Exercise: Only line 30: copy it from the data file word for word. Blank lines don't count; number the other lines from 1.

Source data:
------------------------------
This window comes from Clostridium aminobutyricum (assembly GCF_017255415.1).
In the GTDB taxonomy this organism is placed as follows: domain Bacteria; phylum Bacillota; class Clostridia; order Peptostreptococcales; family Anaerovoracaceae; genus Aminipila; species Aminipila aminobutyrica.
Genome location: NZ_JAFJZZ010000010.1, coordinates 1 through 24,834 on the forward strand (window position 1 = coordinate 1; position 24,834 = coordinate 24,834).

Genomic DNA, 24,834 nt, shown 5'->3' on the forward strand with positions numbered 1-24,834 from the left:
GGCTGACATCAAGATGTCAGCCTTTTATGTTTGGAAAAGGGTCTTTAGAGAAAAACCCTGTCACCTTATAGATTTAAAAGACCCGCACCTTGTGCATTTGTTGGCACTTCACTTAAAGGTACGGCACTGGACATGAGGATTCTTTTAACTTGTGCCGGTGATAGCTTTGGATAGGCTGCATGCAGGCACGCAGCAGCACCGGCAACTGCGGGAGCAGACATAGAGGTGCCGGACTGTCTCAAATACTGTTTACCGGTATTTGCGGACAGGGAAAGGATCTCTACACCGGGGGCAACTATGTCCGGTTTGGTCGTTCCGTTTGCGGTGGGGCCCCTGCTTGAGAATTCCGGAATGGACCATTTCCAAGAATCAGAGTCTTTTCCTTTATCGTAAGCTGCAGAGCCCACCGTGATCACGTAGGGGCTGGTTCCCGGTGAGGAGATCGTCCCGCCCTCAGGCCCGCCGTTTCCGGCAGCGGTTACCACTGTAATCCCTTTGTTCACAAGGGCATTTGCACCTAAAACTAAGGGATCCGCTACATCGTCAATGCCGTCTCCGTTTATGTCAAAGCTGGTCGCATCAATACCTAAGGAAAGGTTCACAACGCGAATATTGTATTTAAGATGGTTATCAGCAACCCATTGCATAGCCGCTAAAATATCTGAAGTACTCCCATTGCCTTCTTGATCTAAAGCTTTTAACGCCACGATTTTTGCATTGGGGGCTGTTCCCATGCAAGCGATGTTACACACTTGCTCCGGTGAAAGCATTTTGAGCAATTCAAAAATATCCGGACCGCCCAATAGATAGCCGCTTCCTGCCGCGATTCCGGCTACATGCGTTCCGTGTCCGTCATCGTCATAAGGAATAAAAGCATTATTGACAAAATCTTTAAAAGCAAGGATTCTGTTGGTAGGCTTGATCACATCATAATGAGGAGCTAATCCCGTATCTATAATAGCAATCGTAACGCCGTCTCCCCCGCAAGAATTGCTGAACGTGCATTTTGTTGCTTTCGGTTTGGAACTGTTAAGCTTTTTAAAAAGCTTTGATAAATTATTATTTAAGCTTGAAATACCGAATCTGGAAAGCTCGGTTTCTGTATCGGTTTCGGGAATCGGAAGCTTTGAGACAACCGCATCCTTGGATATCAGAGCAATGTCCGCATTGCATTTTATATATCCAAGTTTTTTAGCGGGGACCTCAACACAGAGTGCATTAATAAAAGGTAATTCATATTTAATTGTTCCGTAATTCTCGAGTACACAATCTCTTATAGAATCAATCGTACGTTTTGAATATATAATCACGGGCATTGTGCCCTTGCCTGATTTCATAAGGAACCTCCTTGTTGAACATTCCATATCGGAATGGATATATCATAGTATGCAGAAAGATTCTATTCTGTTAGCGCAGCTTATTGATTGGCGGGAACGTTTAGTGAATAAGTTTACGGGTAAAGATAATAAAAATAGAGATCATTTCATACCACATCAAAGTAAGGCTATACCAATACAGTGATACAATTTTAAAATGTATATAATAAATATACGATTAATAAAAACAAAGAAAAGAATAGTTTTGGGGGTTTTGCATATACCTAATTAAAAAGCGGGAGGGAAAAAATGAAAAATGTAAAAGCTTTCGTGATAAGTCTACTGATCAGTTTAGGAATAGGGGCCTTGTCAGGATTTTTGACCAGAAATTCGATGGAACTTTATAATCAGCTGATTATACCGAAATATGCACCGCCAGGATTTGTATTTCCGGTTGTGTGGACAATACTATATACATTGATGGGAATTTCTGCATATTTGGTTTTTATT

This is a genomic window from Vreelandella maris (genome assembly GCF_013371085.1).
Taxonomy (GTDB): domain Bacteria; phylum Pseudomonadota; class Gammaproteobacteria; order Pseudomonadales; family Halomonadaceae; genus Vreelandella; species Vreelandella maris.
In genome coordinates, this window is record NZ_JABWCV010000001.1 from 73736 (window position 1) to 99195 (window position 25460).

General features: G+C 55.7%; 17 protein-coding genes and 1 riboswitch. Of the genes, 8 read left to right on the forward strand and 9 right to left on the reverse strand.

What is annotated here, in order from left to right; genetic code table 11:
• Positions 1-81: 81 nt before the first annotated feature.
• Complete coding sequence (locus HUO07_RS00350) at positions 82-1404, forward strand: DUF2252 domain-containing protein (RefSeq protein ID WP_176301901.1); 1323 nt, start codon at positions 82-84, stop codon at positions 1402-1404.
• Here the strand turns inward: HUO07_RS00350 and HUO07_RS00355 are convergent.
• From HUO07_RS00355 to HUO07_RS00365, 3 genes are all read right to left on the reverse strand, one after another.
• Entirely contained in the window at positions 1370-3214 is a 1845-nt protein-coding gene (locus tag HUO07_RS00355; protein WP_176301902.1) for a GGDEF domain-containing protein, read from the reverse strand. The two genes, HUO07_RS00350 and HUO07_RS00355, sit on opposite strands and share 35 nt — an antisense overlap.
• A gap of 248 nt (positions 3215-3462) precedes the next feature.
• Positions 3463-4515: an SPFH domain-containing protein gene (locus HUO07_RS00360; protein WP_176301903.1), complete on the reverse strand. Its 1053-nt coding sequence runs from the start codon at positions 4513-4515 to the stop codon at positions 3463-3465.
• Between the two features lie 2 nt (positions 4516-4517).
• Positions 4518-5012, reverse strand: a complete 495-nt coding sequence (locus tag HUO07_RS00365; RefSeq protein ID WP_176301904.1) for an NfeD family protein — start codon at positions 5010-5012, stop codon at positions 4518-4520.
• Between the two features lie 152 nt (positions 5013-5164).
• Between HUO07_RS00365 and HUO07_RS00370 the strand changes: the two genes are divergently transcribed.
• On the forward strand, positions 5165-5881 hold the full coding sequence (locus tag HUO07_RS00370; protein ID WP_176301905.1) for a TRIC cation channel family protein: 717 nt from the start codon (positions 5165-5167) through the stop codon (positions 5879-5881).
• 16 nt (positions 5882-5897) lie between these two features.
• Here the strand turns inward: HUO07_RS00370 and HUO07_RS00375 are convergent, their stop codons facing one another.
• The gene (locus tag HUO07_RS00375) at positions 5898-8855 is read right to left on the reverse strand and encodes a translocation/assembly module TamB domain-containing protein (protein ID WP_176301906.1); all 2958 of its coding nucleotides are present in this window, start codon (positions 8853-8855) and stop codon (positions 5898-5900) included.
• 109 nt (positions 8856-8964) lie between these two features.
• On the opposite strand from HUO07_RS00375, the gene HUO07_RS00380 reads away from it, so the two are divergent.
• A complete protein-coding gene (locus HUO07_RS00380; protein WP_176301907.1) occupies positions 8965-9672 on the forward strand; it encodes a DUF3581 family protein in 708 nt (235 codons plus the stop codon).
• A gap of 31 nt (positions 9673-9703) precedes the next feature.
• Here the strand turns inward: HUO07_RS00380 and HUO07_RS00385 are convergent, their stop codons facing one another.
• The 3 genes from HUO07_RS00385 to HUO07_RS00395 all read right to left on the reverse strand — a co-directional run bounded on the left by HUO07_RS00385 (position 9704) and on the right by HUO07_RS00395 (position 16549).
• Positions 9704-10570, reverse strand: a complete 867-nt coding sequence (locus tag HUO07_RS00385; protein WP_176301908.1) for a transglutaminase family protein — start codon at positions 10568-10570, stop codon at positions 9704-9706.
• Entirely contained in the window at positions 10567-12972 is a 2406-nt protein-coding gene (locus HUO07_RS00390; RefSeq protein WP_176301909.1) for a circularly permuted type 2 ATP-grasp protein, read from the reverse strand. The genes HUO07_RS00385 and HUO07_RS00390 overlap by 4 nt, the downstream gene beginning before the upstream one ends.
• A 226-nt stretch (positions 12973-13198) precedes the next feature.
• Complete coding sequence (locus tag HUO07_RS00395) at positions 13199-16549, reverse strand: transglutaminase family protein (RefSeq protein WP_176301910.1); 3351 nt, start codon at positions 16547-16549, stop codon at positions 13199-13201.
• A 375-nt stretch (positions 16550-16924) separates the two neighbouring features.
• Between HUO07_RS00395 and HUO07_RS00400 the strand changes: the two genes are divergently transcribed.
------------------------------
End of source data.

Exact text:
• Here the strand turns inward: HUO07_RS00380 and HUO07_RS00385 are convergent, their stop codons facing one another.